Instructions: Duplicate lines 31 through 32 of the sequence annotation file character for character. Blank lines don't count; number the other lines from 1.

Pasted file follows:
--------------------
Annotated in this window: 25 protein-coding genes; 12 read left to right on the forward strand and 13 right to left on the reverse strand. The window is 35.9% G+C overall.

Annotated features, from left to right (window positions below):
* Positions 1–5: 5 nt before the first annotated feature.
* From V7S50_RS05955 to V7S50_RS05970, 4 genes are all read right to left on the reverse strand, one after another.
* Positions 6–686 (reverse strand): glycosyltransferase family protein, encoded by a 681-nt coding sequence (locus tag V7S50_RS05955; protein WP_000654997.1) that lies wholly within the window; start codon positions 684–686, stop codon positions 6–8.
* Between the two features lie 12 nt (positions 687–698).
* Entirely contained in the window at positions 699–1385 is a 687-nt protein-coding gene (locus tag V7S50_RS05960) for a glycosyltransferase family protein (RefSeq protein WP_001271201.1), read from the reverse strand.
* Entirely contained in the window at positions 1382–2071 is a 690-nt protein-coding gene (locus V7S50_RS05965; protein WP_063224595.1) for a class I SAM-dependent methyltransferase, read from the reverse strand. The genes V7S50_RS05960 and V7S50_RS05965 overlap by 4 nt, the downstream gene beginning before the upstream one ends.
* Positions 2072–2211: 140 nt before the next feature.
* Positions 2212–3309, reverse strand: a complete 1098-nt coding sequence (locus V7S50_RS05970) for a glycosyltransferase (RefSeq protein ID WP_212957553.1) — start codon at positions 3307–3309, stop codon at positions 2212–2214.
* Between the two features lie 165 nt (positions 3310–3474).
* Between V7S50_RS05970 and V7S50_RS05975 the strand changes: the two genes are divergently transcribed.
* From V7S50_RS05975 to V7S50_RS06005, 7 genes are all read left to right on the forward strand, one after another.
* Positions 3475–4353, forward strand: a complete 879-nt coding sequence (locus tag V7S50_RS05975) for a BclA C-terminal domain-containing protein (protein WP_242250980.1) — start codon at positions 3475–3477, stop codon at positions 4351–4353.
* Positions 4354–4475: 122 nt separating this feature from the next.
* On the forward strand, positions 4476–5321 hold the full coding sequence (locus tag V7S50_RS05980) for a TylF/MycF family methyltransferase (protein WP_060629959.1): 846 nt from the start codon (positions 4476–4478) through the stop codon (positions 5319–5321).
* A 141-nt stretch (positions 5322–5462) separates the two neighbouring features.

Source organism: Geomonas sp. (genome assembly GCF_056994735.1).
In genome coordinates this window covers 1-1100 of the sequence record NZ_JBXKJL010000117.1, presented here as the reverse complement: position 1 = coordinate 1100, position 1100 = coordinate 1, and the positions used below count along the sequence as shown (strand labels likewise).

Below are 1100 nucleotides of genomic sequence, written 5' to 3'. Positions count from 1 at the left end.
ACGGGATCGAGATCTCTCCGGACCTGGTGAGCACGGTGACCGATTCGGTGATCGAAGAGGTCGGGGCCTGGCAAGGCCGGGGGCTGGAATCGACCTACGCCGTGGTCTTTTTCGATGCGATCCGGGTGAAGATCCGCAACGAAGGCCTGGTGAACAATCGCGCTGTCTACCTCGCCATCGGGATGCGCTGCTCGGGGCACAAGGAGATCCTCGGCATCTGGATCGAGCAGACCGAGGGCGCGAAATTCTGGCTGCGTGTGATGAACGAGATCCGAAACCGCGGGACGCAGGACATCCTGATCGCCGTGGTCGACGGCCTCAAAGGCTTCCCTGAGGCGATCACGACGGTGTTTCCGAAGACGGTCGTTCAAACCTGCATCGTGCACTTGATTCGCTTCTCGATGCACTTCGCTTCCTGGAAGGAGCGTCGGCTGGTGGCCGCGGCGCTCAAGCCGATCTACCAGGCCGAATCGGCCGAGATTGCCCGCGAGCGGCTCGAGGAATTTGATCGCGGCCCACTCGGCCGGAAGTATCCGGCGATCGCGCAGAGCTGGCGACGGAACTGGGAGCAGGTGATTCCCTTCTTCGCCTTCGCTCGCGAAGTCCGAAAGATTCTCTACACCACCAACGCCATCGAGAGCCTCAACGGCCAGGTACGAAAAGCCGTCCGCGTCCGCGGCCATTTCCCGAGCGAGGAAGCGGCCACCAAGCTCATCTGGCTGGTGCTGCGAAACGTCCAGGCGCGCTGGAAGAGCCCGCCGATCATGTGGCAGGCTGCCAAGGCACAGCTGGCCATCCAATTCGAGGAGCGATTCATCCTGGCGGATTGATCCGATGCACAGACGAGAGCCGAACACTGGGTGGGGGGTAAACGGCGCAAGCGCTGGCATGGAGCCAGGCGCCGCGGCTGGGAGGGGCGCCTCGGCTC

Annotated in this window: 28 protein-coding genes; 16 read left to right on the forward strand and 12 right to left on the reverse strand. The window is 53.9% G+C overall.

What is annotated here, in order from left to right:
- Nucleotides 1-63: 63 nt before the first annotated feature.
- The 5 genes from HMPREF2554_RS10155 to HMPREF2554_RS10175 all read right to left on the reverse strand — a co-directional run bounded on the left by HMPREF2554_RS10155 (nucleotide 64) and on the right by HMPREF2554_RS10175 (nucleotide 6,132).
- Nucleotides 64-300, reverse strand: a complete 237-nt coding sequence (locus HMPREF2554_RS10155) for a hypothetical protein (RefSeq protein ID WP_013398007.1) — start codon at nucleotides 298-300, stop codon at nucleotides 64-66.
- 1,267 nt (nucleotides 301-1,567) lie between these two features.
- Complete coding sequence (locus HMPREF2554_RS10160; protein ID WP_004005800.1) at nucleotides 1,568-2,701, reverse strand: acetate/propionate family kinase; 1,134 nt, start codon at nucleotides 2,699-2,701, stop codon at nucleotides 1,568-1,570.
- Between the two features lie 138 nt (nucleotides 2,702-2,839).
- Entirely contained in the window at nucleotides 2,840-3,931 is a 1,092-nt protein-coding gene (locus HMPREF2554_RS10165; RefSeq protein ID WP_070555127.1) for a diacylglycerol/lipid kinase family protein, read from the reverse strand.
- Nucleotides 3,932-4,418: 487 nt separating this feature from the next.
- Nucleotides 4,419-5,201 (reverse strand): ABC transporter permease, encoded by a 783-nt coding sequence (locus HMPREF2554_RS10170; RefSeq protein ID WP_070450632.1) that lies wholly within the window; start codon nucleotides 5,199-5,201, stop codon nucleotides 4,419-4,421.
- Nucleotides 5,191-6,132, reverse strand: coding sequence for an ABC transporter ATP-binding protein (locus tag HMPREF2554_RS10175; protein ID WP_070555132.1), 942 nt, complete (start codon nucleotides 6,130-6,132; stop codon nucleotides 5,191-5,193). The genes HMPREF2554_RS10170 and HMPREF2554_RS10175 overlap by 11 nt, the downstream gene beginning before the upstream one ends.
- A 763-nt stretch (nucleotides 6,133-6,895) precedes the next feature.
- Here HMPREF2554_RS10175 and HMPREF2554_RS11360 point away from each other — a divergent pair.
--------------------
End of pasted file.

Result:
- Nucleotides 3,932-4,418: 487 nt separating this feature from the next.
- Nucleotides 4,419-5,201 (reverse strand): ABC transporter permease, encoded by a 783-nt coding sequence (locus HMPREF2554_RS10170; RefSeq protein ID WP_070450632.1) that lies wholly within the window; start codon nucleotides 5,199-5,201, stop codon nucleotides 4,419-4,421.